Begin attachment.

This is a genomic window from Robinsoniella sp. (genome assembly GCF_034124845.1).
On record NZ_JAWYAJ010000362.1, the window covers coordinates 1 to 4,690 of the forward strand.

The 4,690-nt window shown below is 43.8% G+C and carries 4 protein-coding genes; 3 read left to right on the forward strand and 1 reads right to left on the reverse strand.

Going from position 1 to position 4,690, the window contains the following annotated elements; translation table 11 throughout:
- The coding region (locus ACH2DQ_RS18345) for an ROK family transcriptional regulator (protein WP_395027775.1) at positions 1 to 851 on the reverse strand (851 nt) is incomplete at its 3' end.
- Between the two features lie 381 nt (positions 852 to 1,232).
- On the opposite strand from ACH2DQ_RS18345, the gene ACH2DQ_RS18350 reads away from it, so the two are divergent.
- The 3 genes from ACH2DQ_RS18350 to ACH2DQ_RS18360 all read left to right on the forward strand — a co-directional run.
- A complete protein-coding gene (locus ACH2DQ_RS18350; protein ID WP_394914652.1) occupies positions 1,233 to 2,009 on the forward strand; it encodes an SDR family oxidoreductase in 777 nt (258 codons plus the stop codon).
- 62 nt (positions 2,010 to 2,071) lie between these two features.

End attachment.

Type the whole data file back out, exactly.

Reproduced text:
This is a genomic window from Robinsoniella sp. (genome assembly GCF_034124845.1).
On record NZ_JAWYAJ010000362.1, the window covers coordinates 1 to 4,690 of the forward strand.

The 4,690-nt window shown below is 43.8% G+C and carries 4 protein-coding genes; 3 read left to right on the forward strand and 1 reads right to left on the reverse strand.

Going from position 1 to position 4,690, the window contains the following annotated elements; translation table 11 throughout:
- The coding region (locus ACH2DQ_RS18345) for an ROK family transcriptional regulator (protein WP_395027775.1) at positions 1 to 851 on the reverse strand (851 nt) is incomplete at its 3' end.
- Between the two features lie 381 nt (positions 852 to 1,232).
- On the opposite strand from ACH2DQ_RS18345, the gene ACH2DQ_RS18350 reads away from it, so the two are divergent.
- The 3 genes from ACH2DQ_RS18350 to ACH2DQ_RS18360 all read left to right on the forward strand — a co-directional run.
- A complete protein-coding gene (locus ACH2DQ_RS18350; protein ID WP_394914652.1) occupies positions 1,233 to 2,009 on the forward strand; it encodes an SDR family oxidoreductase in 777 nt (258 codons plus the stop codon).
- 62 nt (positions 2,010 to 2,071) lie between these two features.